If I introduce a problem, say as an ILP formulation, should I also discuss the number of introduced constraints? If yes, why?

  • 5
    $\begingroup$ If you have an exponential number of them (e.g., for the TSP, the set of constraints that forbid cycling), then you have a problem. $\endgroup$
    – Kuifje
    Dec 6, 2021 at 12:30
  • 3
    $\begingroup$ The number of constraints may indicate how well the formulation will scale. For a given problem, a formulation with $O(n)$ constraints might work better than a formulation with $O(n^2)$ constraints for large problems even if the second formulation is tighter. See for example the various formulations for the clique problem "Worst-case analysis of clique MIPs" (Naderi et al., 2021) DOI PDF $\endgroup$
    – fontanf
    Dec 6, 2021 at 15:05

2 Answers 2


In academic publications (where the point is to present a model and possibly computational scheme to solve an actual problem) I typically do not bother to count the constraints. First, the reader can do it themselves from the algebraic formulation. Second, the reader is more interested in whether "realistic" instances of problem are solvable with "reasonable" hardware in "reasonable" time, which they find out in the experimental results.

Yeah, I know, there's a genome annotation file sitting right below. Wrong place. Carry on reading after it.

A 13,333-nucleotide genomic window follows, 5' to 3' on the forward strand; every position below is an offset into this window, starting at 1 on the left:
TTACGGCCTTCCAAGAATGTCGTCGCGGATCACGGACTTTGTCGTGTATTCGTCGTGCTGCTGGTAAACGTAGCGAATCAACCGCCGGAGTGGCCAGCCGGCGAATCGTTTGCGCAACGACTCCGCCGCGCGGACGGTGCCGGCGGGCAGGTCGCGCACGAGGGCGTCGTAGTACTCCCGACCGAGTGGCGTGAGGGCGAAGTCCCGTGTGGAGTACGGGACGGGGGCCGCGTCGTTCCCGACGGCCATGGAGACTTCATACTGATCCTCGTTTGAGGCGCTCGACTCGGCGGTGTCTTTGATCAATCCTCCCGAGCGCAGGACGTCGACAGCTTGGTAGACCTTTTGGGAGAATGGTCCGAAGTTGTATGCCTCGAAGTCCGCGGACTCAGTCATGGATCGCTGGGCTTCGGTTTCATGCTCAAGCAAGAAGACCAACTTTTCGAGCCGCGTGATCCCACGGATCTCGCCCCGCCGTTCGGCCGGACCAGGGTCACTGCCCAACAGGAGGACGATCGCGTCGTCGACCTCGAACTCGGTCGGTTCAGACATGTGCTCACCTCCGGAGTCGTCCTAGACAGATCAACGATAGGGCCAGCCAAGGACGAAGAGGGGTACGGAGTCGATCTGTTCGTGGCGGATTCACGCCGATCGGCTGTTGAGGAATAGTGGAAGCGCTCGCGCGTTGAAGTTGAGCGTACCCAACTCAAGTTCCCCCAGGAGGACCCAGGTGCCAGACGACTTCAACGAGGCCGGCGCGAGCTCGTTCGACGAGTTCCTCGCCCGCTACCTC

I do agree with the comment that formulations requiring an exponential number of constraints are potentially problematic, if there is a need for them to scale. I say "if" because in some cases you are presenting computational results for problems of the size that users will likely encounter. For instance, if you are creating bus routes for school children, the fact that computation time blows up as the number of kids attending the school tends to infinity is probably not very relevant.


I agree with @prubin on academic publications.

However if your audience consist of "laymen", e.g. when working as a consultant, a discussion can be helpful: Providing insight into how a change of parameters affects the number of constraints (and more importantly: the number of decisions to be made, i.e. the number of variables) helps them to get a better understanding of the complexity of the underlying problem.

Reconsidering @prubin's example: One could present a table showing the number of constraints (and variables) for 5, 10, 20, .... school children.


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